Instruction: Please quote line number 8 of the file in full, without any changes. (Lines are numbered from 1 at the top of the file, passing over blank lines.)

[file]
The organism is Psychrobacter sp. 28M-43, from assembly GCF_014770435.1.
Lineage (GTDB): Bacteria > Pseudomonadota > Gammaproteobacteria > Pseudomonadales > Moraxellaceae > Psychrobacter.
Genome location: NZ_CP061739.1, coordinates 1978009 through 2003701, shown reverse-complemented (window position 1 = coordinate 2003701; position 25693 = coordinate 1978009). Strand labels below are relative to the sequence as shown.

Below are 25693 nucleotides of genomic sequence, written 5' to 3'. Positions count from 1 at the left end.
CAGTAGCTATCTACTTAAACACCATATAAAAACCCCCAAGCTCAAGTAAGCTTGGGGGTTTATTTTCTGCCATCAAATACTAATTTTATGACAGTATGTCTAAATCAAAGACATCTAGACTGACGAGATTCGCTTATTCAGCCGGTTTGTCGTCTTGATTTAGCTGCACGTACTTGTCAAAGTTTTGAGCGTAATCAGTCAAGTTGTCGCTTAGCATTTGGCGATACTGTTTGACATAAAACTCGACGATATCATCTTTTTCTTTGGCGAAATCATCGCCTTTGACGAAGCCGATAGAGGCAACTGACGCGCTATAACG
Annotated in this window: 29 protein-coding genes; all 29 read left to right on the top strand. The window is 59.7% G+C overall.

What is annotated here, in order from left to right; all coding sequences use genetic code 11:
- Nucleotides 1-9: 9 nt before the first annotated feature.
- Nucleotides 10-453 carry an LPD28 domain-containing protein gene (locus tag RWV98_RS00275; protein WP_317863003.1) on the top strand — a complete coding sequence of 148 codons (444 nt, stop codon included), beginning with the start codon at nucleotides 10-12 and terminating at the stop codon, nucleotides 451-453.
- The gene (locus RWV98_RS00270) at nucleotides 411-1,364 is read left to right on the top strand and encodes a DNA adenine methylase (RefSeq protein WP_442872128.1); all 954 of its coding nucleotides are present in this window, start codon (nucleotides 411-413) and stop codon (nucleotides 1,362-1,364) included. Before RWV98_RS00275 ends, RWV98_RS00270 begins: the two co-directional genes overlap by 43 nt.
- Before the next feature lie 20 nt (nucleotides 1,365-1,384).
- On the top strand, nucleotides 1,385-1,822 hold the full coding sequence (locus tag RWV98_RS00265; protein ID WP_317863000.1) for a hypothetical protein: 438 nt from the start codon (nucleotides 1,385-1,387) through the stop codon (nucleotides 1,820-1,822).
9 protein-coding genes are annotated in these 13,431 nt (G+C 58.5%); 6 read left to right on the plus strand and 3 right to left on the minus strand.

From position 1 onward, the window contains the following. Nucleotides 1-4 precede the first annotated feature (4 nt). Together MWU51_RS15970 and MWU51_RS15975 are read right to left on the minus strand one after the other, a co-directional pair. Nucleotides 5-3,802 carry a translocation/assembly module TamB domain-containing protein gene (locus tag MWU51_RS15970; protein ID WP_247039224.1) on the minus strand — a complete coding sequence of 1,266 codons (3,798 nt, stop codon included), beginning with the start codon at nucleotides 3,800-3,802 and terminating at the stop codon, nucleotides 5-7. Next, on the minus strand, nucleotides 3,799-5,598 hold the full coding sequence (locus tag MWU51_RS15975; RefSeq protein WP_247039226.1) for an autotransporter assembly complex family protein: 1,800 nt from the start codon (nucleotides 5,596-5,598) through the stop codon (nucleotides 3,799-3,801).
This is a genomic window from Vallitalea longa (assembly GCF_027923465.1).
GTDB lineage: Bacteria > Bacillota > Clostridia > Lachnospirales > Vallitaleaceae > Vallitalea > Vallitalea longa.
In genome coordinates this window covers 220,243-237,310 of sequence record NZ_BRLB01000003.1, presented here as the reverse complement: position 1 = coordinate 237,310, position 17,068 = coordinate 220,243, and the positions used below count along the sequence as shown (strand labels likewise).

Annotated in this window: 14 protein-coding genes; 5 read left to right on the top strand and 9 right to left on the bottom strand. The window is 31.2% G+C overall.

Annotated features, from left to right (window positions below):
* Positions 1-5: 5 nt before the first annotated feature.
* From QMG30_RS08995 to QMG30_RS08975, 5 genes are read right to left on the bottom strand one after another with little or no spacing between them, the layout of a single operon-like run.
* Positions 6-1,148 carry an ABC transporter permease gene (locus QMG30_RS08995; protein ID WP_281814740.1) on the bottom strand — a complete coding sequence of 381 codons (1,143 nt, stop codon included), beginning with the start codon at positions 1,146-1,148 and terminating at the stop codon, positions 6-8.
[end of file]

- Nucleotides 1-9: 9 nt before the first annotated feature.